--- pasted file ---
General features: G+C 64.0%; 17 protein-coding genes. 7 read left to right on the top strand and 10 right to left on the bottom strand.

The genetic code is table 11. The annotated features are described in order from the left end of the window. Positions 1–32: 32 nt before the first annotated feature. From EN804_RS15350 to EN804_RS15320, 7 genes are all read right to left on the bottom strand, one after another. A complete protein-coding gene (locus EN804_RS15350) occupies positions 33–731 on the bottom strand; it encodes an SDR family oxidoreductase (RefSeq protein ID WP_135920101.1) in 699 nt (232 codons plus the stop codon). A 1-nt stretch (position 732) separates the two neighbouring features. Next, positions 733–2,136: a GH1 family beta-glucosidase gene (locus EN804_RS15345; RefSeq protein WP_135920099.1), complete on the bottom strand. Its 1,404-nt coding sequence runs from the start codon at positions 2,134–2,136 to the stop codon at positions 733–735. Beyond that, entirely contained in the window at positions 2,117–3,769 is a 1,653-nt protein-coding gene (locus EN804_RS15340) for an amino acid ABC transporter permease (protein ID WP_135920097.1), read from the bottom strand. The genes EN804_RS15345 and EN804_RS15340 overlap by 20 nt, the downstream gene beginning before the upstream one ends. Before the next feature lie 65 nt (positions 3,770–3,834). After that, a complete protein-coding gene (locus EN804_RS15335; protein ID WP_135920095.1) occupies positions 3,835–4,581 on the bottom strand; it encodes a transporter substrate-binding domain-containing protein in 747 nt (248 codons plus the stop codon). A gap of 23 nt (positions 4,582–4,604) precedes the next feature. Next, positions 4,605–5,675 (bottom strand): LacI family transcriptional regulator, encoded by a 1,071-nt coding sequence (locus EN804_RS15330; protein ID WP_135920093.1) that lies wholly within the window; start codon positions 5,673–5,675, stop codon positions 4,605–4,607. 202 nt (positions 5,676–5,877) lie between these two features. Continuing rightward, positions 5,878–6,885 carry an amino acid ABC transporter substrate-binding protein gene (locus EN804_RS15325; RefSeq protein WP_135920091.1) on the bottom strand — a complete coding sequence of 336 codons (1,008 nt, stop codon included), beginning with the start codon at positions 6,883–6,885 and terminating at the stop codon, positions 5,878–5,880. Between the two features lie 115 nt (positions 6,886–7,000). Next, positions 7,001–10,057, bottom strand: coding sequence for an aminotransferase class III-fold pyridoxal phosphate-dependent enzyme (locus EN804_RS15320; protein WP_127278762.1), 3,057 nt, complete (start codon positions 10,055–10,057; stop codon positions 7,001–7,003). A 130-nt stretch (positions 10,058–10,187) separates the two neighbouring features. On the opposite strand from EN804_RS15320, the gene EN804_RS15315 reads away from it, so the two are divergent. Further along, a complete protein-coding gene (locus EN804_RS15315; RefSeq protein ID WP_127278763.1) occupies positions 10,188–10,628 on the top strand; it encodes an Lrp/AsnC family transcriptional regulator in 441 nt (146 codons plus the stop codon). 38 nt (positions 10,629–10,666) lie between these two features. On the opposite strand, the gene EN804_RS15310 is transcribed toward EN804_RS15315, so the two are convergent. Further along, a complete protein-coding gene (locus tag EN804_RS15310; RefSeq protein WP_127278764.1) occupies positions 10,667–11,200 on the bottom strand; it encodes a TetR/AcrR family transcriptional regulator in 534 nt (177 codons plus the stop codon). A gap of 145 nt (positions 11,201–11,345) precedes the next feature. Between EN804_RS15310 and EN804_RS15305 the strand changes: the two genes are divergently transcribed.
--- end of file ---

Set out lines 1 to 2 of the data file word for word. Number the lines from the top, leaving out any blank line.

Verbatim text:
General features: G+C 64.0%; 17 protein-coding genes. 7 read left to right on the top strand and 10 right to left on the bottom strand.

The genetic code is table 11. The annotated features are described in order from the left end of the window. Positions 1–32: 32 nt before the first annotated feature. From EN804_RS15350 to EN804_RS15320, 7 genes are all read right to left on the bottom strand, one after another. A complete protein-coding gene (locus EN804_RS15350) occupies positions 33–731 on the bottom strand; it encodes an SDR family oxidoreductase (RefSeq protein ID WP_135920101.1) in 699 nt (232 codons plus the stop codon). A 1-nt stretch (position 732) separates the two neighbouring features. Next, positions 733–2,136: a GH1 family beta-glucosidase gene (locus EN804_RS15345; RefSeq protein WP_135920099.1), complete on the bottom strand. Its 1,404-nt coding sequence runs from the start codon at positions 2,134–2,136 to the stop codon at positions 733–735. Beyond that, entirely contained in the window at positions 2,117–3,769 is a 1,653-nt protein-coding gene (locus EN804_RS15340) for an amino acid ABC transporter permease (protein ID WP_135920097.1), read from the bottom strand. The genes EN804_RS15345 and EN804_RS15340 overlap by 20 nt, the downstream gene beginning before the upstream one ends. Before the next feature lie 65 nt (positions 3,770–3,834). After that, a complete protein-coding gene (locus EN804_RS15335; protein ID WP_135920095.1) occupies positions 3,835–4,581 on the bottom strand; it encodes a transporter substrate-binding domain-containing protein in 747 nt (248 codons plus the stop codon). A gap of 23 nt (positions 4,582–4,604) precedes the next feature. Next, positions 4,605–5,675 (bottom strand): LacI family transcriptional regulator, encoded by a 1,071-nt coding sequence (locus EN804_RS15330; protein ID WP_135920093.1) that lies wholly within the window; start codon positions 5,673–5,675, stop codon positions 4,605–4,607. 202 nt (positions 5,676–5,877) lie between these two features. Continuing rightward, positions 5,878–6,885 carry an amino acid ABC transporter substrate-binding protein gene (locus EN804_RS15325; RefSeq protein WP_135920091.1) on the bottom strand — a complete coding sequence of 336 codons (1,008 nt, stop codon included), beginning with the start codon at positions 6,883–6,885 and terminating at the stop codon, positions 5,878–5,880. Between the two features lie 115 nt (positions 6,886–7,000). Next, positions 7,001–10,057, bottom strand: coding sequence for an aminotransferase class III-fold pyridoxal phosphate-dependent enzyme (locus EN804_RS15320; protein WP_127278762.1), 3,057 nt, complete (start codon positions 10,055–10,057; stop codon positions 7,001–7,003). A 130-nt stretch (positions 10,058–10,187) separates the two neighbouring features. On the opposite strand from EN804_RS15320, the gene EN804_RS15315 reads away from it, so the two are divergent. Further along, a complete protein-coding gene (locus EN804_RS15315; RefSeq protein ID WP_127278763.1) occupies positions 10,188–10,628 on the top strand; it encodes an Lrp/AsnC family transcriptional regulator in 441 nt (146 codons plus the stop codon). 38 nt (positions 10,629–10,666) lie between these two features. On the opposite strand, the gene EN804_RS15310 is transcribed toward EN804_RS15315, so the two are convergent. Further along, a complete protein-coding gene (locus tag EN804_RS15310; RefSeq protein WP_127278764.1) occupies positions 10,667–11,200 on the bottom strand; it encodes a TetR/AcrR family transcriptional regulator in 534 nt (177 codons plus the stop codon). A gap of 145 nt (positions 11,201–11,345) precedes the next feature. Between EN804_RS15310 and EN804_RS15305 the strand changes: the two genes are divergently transcribed.